IndiBloggies nomination; and Year in Review

I've been nominated in three IndiBloggies categories. It's the Indian version of the more U.S. focused "Bloggies." If you're so inclined, you can vote for me.

Though I'm grateful to be nominated (thanks especially to Nitin) I must say I do feel these awards things are a little strange. I'm nominated in the same category as Om Malik, whose blog is a high-tech oriented, "industry" news-aggregator produced by a professional journalist, and Tsunami Help, which is less a blog than it is a massive news and information aggregator (they've gotten 1.5 million hits in about 10 days!). We are talking about comparing a professionalized apple (Om), a massive humanitarian orange (Tsunami), and in my own personal case, a very small, brainy grape.

Another problem: I hardly write exclusively about things related to India. I'm deeply interested in India, and I spent two weeks traveling around there this past summer, but I'm firmly attached to the soil (really, the pavement) of the I-95 corridor of the eastern United States. And my range of interests extends to all kinds of non-India-ish things. This is really a cross-category blog, not an "India blog," or an academic blog. (Then again, I am hardly alone in this.)

In lieu of begging for votes, this might be a good opportunity to review what in fact happened in 2004, which was a very busy year with regard to the Indian Subcontinent and its various diasporas. In addition to the Tsunami, there were historic elections and some major intellectual/academic controversies. There were some depressing anniversaries (Bhopal, Indira Gandhi's assasination, Operation Bluestar, communal violence against Sikhs). And there was Behzti. Here are some of what I consider to be the better more substantial posts related to Indian politics, literature, and film that I've written from the past year:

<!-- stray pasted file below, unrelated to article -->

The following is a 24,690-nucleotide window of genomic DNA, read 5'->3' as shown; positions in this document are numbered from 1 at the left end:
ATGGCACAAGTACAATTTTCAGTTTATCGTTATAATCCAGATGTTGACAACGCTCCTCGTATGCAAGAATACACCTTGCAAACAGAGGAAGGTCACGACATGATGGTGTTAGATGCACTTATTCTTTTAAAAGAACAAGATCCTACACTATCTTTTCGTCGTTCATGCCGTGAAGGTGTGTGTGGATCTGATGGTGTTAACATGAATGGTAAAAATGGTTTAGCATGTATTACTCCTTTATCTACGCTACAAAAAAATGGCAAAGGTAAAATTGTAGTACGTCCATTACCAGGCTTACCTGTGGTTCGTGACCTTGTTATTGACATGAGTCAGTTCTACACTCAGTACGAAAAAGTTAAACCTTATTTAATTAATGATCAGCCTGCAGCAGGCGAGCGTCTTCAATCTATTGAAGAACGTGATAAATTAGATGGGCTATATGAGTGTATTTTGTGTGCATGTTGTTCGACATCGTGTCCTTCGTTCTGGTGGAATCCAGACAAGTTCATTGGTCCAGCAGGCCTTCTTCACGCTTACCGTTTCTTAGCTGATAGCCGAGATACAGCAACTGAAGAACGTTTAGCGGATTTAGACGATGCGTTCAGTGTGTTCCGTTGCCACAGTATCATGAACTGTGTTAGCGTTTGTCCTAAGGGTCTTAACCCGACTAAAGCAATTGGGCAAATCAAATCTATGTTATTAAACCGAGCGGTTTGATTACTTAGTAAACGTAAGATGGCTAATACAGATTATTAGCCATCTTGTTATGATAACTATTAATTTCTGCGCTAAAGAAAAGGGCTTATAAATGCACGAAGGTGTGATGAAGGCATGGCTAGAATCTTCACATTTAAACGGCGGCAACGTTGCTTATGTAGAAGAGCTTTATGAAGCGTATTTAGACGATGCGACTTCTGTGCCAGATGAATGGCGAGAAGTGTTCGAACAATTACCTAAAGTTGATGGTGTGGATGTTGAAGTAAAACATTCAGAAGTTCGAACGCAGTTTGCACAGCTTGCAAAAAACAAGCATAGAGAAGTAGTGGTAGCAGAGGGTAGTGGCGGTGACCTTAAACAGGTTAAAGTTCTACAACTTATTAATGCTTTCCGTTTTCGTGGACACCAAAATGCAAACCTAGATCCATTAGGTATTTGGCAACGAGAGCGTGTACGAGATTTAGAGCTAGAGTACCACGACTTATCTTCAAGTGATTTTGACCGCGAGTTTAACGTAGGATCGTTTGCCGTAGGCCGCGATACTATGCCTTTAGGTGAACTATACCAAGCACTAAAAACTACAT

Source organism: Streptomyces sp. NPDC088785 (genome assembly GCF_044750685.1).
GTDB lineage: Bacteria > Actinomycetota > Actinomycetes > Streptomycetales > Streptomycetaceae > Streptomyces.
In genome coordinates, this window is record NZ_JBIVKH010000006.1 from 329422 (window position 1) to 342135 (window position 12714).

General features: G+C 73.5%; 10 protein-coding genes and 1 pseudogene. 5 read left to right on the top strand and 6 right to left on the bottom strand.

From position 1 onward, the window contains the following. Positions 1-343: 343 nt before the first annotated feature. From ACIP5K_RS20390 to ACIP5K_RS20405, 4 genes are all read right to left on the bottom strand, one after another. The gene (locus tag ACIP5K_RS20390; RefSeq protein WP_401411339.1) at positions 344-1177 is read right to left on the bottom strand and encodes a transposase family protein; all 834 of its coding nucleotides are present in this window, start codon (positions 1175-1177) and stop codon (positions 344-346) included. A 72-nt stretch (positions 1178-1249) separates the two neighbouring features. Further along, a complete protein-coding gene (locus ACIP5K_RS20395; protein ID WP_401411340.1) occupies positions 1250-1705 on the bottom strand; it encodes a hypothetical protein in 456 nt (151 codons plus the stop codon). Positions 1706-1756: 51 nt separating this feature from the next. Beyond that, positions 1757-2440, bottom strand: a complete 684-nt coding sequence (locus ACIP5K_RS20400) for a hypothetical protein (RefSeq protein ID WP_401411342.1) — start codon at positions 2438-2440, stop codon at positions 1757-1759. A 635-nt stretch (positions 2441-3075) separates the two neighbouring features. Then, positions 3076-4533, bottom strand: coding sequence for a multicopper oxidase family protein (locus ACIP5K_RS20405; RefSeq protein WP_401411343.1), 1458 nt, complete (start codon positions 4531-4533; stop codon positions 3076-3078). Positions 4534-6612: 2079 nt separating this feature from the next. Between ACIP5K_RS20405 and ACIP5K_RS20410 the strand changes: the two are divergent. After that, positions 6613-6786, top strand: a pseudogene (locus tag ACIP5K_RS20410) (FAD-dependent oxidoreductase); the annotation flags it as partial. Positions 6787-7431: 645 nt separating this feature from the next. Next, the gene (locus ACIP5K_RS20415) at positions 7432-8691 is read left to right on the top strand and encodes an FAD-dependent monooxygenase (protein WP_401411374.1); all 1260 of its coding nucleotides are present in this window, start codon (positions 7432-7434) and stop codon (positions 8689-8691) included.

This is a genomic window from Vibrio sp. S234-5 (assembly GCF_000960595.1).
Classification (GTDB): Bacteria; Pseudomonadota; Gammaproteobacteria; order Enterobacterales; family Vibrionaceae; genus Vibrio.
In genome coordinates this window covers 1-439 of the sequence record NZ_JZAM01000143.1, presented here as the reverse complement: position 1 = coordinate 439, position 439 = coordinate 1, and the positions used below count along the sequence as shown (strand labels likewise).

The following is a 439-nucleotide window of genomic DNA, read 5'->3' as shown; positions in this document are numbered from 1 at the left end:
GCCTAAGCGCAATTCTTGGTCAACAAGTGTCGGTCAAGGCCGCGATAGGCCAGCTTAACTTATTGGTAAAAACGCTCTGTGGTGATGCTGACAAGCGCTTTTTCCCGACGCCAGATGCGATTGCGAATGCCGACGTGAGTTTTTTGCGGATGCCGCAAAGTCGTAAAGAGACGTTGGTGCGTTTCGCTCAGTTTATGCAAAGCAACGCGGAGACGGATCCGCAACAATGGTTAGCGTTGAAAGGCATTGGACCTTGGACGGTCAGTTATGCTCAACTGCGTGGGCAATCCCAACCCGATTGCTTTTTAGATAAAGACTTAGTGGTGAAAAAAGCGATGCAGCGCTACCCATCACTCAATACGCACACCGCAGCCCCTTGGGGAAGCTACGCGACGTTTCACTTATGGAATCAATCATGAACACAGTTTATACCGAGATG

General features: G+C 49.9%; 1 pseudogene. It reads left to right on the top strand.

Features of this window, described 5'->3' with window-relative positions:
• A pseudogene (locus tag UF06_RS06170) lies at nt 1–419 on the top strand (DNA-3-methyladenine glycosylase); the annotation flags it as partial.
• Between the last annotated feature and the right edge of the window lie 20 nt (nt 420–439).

I enjoyed talking about Suketu Mehta's new book, Maximum City, which is probably the main "must read" book about India published in the U.S. this fall. I responded particularly to Mehta's point about naming and re-naming in "Bombay." Another promising young writer and critic whose work I praised in this blog is Amitava Kumar.

I closely followed the Behzti controversy, involving the Sikh community in England. I even posted a short story I wrote, inspired by the events. On Sikh issues, I also posted a consideration of the 20th anniversay of Operation Bluestar.

I provided short reviews of Amitav Ghosh's The Hungry Tide and Hari Kunzru's Transmission.

My post on Agha Shahid Ali tried to take an original approach to this sometimes neglected figure.

I've been following the ongoing trials and tribulations of Indian secularism, including the debates on Triple Talaq, and the half-hearted reforms of the All-India Muslim Personal Law Board. I've also provided some background on communalism.

I've been following the implementation of the Hijab and Turban ban in France, and have posted my critique.

I've talked about a couple of big controversies this past year in the Indian intellectual scene. One is the controversy surrounding Hinduism Studies in the U.S., especially the vehement attack on Wendy Doniger instigated by Rajiv Malhotra. See parts 1 and 2. I've also responded to the controversy around V.S. Naipaul's support for the Hindu right, which is seemingly out of keeping with his historical self-identification as an atheist and a rootless cosmopolitan.

I followed the upheaval of the Indian elections back in May, and wrote detailed profiles of Manmohan Singh as well as President Abdul Kalam.

On a lighter (but not that much lighter) note, I've written about my experiences DJing Bhangra parties, here, here, and here.

And amongst my reviews of Hindi films, I put a fair amount of thought into my review of Yuva, which I think is an extraordinary film by India's best commercial filmmaker.

All in all, a very busy year in Indian subcontinent happenings, and also, therefore, in India-related postings on this blog.

Thanks to everyone out there for reading, linking to me, and commenting.